Still working with the idea of targetted browsing, and now looking at some specific sites. I'll start with the Oxford sites. These are subscription sites (i.e. the library pays for them), so you need a university username and password.
Oxford journals - allows you to browse journals by subject. And for each journal you can view the current issue - abstract and full-text; you can browse the archive, and you can search.
Oxford reference online. The law section includes dictionaries and companions, and covers Australian, English and American law, international law and legal history. You also have the option to explore other subject areas.
Oxford scholarship online law - includes monographs, with the option to browse or search within each book. You can search or browse other subjects too.
You can register for a personal Oxford account, with which you can set up alert services, including advance access. I tested this with a journal table of contents alert, and sure enough, the emails turn up in my in-box. But the links within the email bypass the university's ezyproxy username/password process, so I can't directly access the full text. So, I know there is new material out there, but to get it, I need to access the journal via the e-journals list (or the Oxford journals site, or the catalogue). Not hard, just a bit confusing.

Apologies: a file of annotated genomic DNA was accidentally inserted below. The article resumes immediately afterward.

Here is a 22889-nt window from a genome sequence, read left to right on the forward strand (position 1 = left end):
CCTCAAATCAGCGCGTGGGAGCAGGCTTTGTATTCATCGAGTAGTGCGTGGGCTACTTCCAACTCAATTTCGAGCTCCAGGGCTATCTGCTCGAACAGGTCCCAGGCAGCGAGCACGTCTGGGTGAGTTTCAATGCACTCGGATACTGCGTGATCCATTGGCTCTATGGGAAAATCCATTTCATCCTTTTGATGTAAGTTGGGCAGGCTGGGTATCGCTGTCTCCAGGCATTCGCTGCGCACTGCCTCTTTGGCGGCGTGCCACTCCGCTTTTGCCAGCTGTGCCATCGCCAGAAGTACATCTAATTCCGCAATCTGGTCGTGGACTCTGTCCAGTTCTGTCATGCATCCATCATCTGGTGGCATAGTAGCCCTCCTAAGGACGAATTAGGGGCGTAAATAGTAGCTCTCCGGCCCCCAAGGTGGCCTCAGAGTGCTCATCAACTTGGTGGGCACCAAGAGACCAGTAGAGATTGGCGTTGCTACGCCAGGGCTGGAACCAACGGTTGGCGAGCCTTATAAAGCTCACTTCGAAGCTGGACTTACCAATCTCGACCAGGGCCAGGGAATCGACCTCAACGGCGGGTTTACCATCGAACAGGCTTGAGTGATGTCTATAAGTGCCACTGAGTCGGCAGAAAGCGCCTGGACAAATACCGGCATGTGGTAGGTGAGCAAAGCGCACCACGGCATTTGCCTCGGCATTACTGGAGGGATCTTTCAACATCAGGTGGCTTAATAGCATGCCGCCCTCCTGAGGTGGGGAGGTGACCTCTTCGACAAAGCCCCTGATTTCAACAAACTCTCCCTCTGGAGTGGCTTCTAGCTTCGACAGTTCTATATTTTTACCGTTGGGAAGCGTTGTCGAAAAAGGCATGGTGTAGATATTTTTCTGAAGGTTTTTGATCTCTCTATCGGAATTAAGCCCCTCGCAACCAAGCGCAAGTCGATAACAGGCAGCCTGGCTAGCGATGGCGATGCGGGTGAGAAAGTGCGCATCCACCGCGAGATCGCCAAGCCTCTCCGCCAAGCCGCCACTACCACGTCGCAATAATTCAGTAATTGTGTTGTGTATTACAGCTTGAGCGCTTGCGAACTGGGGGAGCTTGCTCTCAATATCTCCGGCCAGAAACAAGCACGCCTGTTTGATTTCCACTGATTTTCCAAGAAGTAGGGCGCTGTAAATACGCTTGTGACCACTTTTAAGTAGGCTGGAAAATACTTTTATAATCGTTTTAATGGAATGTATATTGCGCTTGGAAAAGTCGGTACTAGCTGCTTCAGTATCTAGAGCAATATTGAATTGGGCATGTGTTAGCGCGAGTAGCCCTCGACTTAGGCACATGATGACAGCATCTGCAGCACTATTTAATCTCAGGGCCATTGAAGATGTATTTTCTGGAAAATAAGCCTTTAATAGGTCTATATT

One last word about the E-book/E-journal's electronic collections. We don't always subscribe to every title in a collection. Hopefully it's obvious, sometimes it's not. So, you might know that there is useful material out there, but to get it, you might need a Plan B (search the library catalogue) or a Plan C (BorrowDirect) or a Plan D (the document delivery service). Or you could just ask!